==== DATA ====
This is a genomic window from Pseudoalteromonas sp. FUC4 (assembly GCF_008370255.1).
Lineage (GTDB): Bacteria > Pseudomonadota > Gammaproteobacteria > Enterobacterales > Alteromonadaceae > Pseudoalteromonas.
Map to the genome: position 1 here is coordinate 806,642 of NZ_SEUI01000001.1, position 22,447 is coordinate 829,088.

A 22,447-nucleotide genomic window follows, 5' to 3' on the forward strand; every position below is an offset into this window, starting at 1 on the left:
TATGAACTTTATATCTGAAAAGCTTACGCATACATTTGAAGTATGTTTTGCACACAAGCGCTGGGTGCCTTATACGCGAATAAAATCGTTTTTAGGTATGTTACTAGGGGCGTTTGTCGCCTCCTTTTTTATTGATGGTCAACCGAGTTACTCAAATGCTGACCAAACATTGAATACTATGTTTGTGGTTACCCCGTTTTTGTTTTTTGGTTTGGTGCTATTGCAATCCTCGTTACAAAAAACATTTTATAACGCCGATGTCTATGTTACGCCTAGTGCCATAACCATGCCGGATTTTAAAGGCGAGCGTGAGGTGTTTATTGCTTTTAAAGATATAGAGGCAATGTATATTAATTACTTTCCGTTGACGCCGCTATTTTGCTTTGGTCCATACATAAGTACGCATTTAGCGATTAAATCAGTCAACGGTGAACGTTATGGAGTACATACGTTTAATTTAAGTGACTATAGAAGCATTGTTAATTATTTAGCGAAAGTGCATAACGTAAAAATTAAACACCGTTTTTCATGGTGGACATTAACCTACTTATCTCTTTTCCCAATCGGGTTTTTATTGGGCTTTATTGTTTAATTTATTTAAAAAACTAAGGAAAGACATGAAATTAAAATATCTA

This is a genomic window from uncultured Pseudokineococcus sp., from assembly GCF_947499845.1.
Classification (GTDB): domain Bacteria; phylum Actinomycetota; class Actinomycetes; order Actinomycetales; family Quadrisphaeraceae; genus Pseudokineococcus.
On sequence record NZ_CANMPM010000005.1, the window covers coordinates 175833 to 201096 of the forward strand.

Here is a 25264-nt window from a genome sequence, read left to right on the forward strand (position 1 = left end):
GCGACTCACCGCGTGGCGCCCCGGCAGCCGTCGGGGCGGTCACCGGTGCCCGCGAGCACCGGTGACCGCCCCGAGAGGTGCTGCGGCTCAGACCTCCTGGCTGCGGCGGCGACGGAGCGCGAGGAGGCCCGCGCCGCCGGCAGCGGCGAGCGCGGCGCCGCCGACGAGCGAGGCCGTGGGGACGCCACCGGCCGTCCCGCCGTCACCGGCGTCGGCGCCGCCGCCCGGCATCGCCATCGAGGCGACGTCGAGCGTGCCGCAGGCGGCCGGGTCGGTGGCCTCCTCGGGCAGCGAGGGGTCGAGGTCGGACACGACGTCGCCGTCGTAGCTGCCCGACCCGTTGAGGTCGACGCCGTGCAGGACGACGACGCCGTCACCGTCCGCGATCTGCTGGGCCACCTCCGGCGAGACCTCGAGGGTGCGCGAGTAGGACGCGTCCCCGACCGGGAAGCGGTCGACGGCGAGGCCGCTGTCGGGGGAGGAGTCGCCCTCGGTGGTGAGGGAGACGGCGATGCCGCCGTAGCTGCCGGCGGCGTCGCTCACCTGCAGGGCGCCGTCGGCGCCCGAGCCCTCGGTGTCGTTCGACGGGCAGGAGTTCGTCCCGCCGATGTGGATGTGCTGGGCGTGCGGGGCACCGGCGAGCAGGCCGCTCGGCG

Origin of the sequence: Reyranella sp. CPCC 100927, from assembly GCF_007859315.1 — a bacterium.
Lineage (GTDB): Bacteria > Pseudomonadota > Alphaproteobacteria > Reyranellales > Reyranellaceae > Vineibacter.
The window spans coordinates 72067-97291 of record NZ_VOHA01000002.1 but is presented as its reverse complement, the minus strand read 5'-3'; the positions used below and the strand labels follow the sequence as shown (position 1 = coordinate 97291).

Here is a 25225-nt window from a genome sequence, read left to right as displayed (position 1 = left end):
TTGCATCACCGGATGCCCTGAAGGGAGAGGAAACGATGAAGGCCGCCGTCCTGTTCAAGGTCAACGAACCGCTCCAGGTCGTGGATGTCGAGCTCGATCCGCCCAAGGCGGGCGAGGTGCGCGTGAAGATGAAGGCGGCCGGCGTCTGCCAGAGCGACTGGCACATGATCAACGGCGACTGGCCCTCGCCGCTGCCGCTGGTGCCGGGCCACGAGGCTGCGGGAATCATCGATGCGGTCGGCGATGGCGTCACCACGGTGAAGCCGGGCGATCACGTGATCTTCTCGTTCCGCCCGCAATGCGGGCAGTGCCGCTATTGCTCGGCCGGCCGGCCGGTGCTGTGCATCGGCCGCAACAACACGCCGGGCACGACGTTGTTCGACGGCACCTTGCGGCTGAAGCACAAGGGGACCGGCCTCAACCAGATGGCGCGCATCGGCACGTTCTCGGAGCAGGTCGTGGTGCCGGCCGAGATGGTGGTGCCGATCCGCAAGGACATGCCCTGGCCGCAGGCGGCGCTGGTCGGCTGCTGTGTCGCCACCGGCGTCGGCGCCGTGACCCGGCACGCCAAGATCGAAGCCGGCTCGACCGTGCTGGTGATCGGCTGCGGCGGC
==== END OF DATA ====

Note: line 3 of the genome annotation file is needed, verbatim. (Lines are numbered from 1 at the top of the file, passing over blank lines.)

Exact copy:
Map to the genome: position 1 here is coordinate 806,642 of NZ_SEUI01000001.1, position 22,447 is coordinate 829,088.